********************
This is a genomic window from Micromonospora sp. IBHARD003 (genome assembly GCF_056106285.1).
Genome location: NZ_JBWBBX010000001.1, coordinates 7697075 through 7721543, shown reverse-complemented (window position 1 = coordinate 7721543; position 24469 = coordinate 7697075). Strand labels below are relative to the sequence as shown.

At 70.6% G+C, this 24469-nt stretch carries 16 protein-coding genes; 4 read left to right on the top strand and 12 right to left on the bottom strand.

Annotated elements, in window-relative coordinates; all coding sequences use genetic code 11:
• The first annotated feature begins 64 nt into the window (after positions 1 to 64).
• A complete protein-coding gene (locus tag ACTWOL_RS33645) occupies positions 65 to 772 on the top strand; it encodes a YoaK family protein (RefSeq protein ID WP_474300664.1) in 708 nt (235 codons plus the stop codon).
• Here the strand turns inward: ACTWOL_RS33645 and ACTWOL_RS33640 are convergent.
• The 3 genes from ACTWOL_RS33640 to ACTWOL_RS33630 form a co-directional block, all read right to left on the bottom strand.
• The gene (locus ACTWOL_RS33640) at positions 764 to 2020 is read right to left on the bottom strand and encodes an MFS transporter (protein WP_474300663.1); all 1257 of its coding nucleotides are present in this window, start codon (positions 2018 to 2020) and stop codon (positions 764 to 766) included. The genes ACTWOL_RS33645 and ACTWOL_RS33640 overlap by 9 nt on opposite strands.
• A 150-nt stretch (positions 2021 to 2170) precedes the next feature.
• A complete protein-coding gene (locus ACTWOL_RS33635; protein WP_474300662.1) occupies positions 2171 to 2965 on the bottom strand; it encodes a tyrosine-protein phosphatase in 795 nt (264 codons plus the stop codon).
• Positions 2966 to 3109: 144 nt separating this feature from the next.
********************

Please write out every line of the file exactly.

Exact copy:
This is a genomic window from Micromonospora sp. IBHARD003 (genome assembly GCF_056106285.1).
Genome location: NZ_JBWBBX010000001.1, coordinates 7697075 through 7721543, shown reverse-complemented (window position 1 = coordinate 7721543; position 24469 = coordinate 7697075). Strand labels below are relative to the sequence as shown.

At 70.6% G+C, this 24469-nt stretch carries 16 protein-coding genes; 4 read left to right on the top strand and 12 right to left on the bottom strand.

Annotated elements, in window-relative coordinates; all coding sequences use genetic code 11:
• The first annotated feature begins 64 nt into the window (after positions 1 to 64).
• A complete protein-coding gene (locus tag ACTWOL_RS33645) occupies positions 65 to 772 on the top strand; it encodes a YoaK family protein (RefSeq protein ID WP_474300664.1) in 708 nt (235 codons plus the stop codon).
• Here the strand turns inward: ACTWOL_RS33645 and ACTWOL_RS33640 are convergent.
• The 3 genes from ACTWOL_RS33640 to ACTWOL_RS33630 form a co-directional block, all read right to left on the bottom strand.
• The gene (locus ACTWOL_RS33640) at positions 764 to 2020 is read right to left on the bottom strand and encodes an MFS transporter (protein WP_474300663.1); all 1257 of its coding nucleotides are present in this window, start codon (positions 2018 to 2020) and stop codon (positions 764 to 766) included. The genes ACTWOL_RS33645 and ACTWOL_RS33640 overlap by 9 nt on opposite strands.
• A 150-nt stretch (positions 2021 to 2170) precedes the next feature.
• A complete protein-coding gene (locus ACTWOL_RS33635; protein WP_474300662.1) occupies positions 2171 to 2965 on the bottom strand; it encodes a tyrosine-protein phosphatase in 795 nt (264 codons plus the stop codon).
• Positions 2966 to 3109: 144 nt separating this feature from the next.